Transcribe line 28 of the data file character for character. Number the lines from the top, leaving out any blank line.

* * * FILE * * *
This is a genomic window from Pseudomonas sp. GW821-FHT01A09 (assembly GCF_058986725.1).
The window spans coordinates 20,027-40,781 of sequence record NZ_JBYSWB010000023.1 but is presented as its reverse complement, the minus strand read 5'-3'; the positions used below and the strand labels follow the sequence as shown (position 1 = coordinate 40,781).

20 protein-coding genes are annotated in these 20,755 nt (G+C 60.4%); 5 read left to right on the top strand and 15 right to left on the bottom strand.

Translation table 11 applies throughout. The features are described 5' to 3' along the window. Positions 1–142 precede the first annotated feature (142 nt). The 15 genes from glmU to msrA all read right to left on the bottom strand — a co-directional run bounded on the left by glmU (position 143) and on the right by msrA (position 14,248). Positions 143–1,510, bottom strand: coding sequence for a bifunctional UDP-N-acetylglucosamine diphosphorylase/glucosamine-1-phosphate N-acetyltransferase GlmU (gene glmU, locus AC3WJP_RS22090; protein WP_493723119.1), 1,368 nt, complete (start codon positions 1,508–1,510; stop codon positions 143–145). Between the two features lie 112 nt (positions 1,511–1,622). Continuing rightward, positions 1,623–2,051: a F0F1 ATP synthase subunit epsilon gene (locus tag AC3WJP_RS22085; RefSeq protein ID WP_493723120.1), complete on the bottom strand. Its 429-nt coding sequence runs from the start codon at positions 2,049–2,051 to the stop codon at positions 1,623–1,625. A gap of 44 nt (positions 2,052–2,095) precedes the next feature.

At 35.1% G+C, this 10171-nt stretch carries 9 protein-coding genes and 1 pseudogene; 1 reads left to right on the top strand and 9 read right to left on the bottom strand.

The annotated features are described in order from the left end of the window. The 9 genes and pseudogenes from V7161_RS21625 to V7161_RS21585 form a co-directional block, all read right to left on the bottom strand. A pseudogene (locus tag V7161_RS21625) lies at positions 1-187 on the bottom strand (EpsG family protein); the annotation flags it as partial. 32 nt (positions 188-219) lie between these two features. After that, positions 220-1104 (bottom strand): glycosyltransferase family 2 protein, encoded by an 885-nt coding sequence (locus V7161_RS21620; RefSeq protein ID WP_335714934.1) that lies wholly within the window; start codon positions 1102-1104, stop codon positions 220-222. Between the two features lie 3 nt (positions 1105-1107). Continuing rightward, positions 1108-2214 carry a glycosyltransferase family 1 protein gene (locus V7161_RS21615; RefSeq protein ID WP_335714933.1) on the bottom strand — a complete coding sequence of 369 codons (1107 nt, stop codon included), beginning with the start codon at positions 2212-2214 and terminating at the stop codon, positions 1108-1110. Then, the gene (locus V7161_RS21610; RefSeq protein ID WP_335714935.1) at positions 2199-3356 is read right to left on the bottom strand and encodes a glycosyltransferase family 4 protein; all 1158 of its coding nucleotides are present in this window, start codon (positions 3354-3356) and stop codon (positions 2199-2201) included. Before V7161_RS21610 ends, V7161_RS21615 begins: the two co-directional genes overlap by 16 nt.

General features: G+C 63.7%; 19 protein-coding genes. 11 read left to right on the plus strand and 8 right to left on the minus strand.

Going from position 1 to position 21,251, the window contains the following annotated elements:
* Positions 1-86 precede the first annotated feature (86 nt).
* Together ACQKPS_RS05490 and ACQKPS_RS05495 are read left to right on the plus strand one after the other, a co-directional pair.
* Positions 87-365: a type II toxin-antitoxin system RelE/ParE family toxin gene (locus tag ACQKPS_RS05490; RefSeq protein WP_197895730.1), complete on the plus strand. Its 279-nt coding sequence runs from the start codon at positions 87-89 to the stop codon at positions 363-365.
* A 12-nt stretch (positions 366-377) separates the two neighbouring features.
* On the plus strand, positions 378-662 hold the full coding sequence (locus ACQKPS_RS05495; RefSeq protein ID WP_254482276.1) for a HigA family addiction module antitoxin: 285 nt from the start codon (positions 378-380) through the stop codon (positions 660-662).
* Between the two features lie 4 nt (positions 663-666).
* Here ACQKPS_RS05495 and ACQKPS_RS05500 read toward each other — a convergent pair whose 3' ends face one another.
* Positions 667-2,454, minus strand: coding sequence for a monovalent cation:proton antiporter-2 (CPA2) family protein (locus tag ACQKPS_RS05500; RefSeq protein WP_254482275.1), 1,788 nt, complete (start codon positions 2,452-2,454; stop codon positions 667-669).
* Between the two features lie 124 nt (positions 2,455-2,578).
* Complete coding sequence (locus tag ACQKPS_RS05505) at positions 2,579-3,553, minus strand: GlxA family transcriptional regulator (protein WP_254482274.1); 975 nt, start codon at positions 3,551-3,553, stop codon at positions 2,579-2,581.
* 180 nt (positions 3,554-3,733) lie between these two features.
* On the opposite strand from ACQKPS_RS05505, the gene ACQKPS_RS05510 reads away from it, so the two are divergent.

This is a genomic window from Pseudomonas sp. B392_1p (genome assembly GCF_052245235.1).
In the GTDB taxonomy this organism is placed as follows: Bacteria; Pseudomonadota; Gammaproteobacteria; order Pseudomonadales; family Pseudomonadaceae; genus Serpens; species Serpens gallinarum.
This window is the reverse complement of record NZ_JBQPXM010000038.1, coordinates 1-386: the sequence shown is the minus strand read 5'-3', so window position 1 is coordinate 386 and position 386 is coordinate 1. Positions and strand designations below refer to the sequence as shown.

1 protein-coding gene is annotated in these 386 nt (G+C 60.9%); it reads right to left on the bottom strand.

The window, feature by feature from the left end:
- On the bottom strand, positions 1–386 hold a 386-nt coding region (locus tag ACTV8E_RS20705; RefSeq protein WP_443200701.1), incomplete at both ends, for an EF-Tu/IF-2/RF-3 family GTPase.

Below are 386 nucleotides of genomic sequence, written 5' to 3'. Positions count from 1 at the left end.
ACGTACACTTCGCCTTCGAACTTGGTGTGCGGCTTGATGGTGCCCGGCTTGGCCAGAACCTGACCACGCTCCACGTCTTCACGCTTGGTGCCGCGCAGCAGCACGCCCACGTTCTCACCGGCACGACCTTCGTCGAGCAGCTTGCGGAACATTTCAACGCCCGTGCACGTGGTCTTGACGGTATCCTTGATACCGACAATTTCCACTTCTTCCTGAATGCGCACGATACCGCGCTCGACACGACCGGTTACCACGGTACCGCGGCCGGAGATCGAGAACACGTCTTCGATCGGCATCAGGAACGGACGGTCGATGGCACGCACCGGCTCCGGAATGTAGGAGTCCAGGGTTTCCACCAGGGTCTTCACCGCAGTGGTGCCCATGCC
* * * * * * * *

ACGTACACTTCGCCTTCGAACTTGGTGTGCGGCTTGATGGTGCCCGGCTTGGCCAGAACCTGACCACGCTCCACGTCTTCACGCTTGGTGCCGCGCAGCAGCACGCCCACGTTCTCACCGGCACGACCTTCGTCGAGCAGCTTGCGGAACATTTCAACGCCCGTGCACGTGGTCTTGACGGTATCCTTGATACCGACAATTTCCACTTCTTCCTGAATGCGCACGATACCGCGCTCGACACGACCGGTTACCACGGTACCGCGGCCGGAGATCGAGAACACGTCTTCGATCGGCATCAGGAACGGACGGTCGATGGCACGCACCGGCTCCGGAATGTAGGAGTCCAGGGTTTCCACCAGGGTCTTCACCGCAGTGGTGCCCATGCC